Beyond Breakfast With Nick: Seafood on the Outer Banks

June 29, 2012

Our annual Outer Banks vacation means many things for us: time together as a family, getting to play in the waves and sand, catching up on reading, visiting the small towns along the Banks, and eating lots of seafood. As you make the journey to the Banks (and understand that one of the only ways to get there is to enter from the north, taking rural routes through Virginia and North Carolina), you encounter more and more signs boasting local seafood. We stay fairly far south on Hatteras Island, and as we travel down the coast to our destination, one of our first stops is to pick up fresh crab at Daniel’s Crab House. It’s not much more than a small shack on Pamlico Sound, where a tiny crew is steaming, peeling, and packaging fresh crab.

At the tiny counter, which is really just a large box filled with ice and bins of crab, you can catch a glimpse of the crab-peelers at their work. It’s amazing how quickly and smoothly they move.

One of our favorite things to do with the crab is to a make a simple dip out of it: layer of cream cheese, one pound of crab meat, and Grandma’s homemade cocktail sauce. Crackers for scooping. It’s a simple pre-dinner treat, and with a crew like ours, it gets polished off quickly.

Another favorite is shrimp. Many times we’ll get a couple pounds at a seafood store, steam it, and then dunk it in homemade cocktail sauce. In recent years, however, we’ve amped things up by making our own shrimp and grits. Allow me to demonstrate…

First, peel, clean, and de-vein the shrimp, then toss them in a pan. They cook quickly – usually only 30 seconds a side – so keep an eye on them.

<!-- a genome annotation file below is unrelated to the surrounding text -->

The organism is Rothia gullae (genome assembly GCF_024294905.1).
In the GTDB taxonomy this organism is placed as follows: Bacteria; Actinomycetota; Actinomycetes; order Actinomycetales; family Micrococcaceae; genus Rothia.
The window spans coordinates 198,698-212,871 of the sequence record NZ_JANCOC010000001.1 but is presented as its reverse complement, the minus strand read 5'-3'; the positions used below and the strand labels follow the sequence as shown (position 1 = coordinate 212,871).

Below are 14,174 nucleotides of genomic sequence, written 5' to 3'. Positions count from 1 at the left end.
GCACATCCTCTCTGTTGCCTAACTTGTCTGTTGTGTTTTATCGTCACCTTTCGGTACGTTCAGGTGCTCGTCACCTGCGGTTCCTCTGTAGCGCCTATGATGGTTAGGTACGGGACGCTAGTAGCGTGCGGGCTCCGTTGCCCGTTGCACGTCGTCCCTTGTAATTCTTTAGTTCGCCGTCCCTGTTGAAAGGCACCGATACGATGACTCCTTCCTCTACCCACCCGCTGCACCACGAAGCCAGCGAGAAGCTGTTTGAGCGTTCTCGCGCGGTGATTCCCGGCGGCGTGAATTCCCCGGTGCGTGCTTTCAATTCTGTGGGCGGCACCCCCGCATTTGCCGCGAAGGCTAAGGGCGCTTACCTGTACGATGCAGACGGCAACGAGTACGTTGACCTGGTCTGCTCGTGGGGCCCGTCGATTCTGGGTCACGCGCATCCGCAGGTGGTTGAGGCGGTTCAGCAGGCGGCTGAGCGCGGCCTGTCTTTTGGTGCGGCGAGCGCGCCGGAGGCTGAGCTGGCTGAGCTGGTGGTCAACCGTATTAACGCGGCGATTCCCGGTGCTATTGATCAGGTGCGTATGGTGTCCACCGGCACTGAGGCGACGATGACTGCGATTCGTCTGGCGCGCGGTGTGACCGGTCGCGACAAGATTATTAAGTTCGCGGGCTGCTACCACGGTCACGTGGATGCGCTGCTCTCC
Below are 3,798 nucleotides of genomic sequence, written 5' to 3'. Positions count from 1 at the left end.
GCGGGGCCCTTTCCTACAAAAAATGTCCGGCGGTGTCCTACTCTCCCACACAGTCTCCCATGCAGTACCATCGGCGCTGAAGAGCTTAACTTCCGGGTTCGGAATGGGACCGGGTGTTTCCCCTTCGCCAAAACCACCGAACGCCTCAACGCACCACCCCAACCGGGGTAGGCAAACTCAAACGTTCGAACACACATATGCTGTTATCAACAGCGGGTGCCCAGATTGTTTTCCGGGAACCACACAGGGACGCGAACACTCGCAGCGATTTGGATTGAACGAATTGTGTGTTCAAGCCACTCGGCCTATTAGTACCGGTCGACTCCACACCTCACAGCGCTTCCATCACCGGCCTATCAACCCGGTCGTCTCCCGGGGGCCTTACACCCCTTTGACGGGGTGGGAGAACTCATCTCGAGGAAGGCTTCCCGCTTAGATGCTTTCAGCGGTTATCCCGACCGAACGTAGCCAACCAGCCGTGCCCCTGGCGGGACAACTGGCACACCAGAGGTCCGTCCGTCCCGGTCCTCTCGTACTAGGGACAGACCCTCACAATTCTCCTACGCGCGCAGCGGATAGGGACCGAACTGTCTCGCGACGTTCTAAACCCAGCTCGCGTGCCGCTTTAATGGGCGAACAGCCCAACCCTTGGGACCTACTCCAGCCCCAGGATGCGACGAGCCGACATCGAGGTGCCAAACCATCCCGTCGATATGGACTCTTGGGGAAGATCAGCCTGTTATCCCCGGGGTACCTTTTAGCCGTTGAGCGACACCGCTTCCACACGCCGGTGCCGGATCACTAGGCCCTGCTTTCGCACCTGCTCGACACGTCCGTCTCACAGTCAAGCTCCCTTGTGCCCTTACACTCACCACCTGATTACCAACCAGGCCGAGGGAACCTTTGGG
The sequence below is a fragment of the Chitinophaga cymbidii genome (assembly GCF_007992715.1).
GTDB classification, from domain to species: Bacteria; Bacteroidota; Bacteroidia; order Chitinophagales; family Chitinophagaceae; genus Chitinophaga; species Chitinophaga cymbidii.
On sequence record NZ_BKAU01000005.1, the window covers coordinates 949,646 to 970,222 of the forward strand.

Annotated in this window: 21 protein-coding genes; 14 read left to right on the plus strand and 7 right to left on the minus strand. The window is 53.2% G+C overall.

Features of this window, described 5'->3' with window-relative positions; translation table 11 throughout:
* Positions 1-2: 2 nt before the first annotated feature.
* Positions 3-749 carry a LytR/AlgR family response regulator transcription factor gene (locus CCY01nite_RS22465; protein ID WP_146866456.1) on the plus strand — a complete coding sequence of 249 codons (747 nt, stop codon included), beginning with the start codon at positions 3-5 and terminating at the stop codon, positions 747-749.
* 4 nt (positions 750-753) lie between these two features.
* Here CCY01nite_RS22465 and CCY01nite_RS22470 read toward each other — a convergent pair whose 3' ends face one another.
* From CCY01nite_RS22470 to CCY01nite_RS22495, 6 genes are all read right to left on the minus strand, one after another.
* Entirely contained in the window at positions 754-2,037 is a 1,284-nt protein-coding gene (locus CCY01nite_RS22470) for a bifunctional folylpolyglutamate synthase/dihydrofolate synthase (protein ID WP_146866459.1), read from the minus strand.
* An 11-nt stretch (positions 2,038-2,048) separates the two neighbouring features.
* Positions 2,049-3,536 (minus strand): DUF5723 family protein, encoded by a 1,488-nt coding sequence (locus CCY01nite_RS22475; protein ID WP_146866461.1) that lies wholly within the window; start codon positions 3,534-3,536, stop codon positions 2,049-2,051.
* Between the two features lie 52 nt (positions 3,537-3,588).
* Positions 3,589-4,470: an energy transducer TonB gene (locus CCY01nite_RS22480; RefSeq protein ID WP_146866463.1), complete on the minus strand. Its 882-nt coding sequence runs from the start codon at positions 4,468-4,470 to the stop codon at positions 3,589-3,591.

Once the shrimp is done, remove it and set aside. While you’re preparing the shrimp, cook some bacon and chop it. Toss it in the pan with shallots, seasoning, and herbs of your choosing.

When the bacon has cooked down, toss in the shrimp, mix it all together, then remove it from heat.

Oh yeah, while you’re doing that, cook up a big pot of grits. Once the grits have cooked thoroughly, we like to stir in some butter and a cup or two of a sharp cheddar (like Dubliner).

Plating is fairly simple: a big dollop of grits, a scoop of the shrimp/shallots/bacon mixture, and then we garnish it with a fresh salsa of tomatoes, onions, garlic, cilantro. Sometimes we’ll make a small batch of guacamole and put a small gob of that on top, too.

This is a great dish to make for a crowd. All of the ingredients are easy to make in bulk. Your only real limitation is how much shrimp you have and how many you want per dish.

One night, we went all out and made the shrimp and grits plus some fresh tuna. Tuna is one of my favorite types of fish (especially rare), and you can cook it easily. We just sprinkled the steaks with a mix of seasoning and then cooked it in the same pan as the shrimp.

We like it fairly rare (look at the one in the upper left), and we often joke that in order to cook it, you simply wave the tuna over the grill and call it done.

And there you have it. One of the many reasons why we love the Outer Banks. Simply put: good, fresh fish.

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I go by Dr. Breakfast, but in addition to restaurants and recipes, I write about family travel, breweries and distilleries, the arts, outdoor fun, and so much more.

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